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The Coming Crisis with North Korea

North Korean Leader Kim Jong-un during the Summit Russia - North Korea in Vladivostok, Russia, April,25,2019. (Photo by Mikhail Svetlov/Getty Images)

A little over a month remains until North Korea’s end-of-year deadline expires. The Trump administration remains oblivious:

Senior American diplomats do not appear to share that urgency. To them, it’s just posturing.

“I don’t remember a time limit being set. Is this the North Koreans?” David R. Stilwell, assistant secretary of state for East Asian and Pacific affairs, told reporters in Tokyo last month, admitting to being unaware of the deadline. “But I would say that the North Koreans do one thing a lot, and that’s bluff.”

Like other states, North Korea does bluff sometimes, but it has also demonstrated a willingness to follow through on what it says it will do at other times. The problem with U.S. North Korea policy even before Trump is that our government assumes that they are always bluffing and then gets caught off guard when they do what they have threatened to do. That is a very important point that Van Jackson made earlier this month on his podcast in direct response to Stilwell’s testimony (begins around 7:20):

It’s amateur hour not to know that North Korea has a deadline. Everybody…normal people know this. He’s wrong about nukes making North Korea less secure. The regime is insured now, that’s why they did this. That’s why they went to such ends to get it. They wouldn’t have gone to such great lengths to get nukes if it made them less secure. So his talking points are at best wishful thinking or from another era….One of the reasons we have had recurring crises with North Korea is because we are constantly thinking…that North Korea is bluffing and that leads us to be caught off guard when they do stuff. And the surprise of getting caught off guard is directly what triggers the crisis each time there’s a crisis….You would not have six crises in the last sixty years where we could have gone to war if not for the fact that you kept discounting what North Korea says and you were overly complacent, and he’s doing that again here. And so even if you’re right that North Korea’s bluffing, what’s the strategy? What is the endgame? Is it still just to wait out the clock?…They have a history of bluffing, so it’s understandable why the U.S. would judge North Korea in this way, but they also have a history of occasional follow-through….That’s all very concerning because it means we’re on track for another crisis. There has been no learning from the patterns of history, as far as I can tell.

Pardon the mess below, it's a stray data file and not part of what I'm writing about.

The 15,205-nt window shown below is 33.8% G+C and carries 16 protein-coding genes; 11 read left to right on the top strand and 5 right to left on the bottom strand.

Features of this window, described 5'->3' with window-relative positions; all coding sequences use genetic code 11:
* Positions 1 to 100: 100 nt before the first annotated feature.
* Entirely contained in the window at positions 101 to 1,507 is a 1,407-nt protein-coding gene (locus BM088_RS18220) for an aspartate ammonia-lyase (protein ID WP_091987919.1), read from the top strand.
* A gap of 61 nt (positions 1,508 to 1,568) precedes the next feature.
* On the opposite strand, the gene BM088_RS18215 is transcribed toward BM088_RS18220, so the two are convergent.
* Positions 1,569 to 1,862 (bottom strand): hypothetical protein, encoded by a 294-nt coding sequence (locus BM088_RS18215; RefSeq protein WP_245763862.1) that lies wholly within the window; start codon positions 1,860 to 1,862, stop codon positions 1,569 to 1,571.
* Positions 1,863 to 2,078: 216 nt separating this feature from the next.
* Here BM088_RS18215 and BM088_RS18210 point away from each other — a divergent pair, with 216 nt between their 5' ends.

The U.S. would be lucky if the North Korean deadline was just a bluff, but simply taking that for granted and doing nothing to avoid another crisis if it can be avoided is pure folly. Over the last three years, North Korea has been pretty clear about what they want and what they intend to do, and when they have made a point of repeating their end-of-year deadline for the last six months it seems reasonable to assume that they aren’t bluffing in this case. At the very least, the U.S. should be offering North Korea something beyond the brain-dead demand for disarmament that the Trump administration has been making for years. According to the administration’s North Korea envoy, Steve Biegun, who has also been tapped to be Deputy Secretary of State, the goal remains “complete, verifiable, irreversible denuclearization” (CVID):

Biegun has said since then that the deadline is an “artificial one,” and that suggests that no one in the administration is taking it seriously.

Unfortunately, this administration remains wedded to an impossible goal, and it is allergic to offering sanctions relief to anyone. In the absence of some sanctions relief, North Korea will sooner or later revert to taking more provocative actions, and that will probably take us back to the heightened tensions of 2017. The full bankruptcy of “maximum pressure” is on display here. The NYT article concludes:

“You might argue, how can we reward a bad guy like North Korea?” said Jun Bong-geun, acting president of the government-run Institute of Foreign Affairs and National Security in Seoul. “But sanctions and pressure alone have never worked on North Korea. You also have to offer incentives.”

Instead, the Trump administration is offering nothing while demanding everything, and as a result they are going to get a North Korea crisis in the new year.

about the author

Daniel Larison is a senior editor at TAC, where he also keeps a solo blog. He has been published in the New York Times Book Review, Dallas Morning News, World Politics Review, Politico Magazine, Orthodox Life, Front Porch Republic, The American Scene, and Culture11, and was a columnist for The Week. He holds a PhD in history from the University of Chicago, and resides in Lancaster, PA. Follow him on Twitter.

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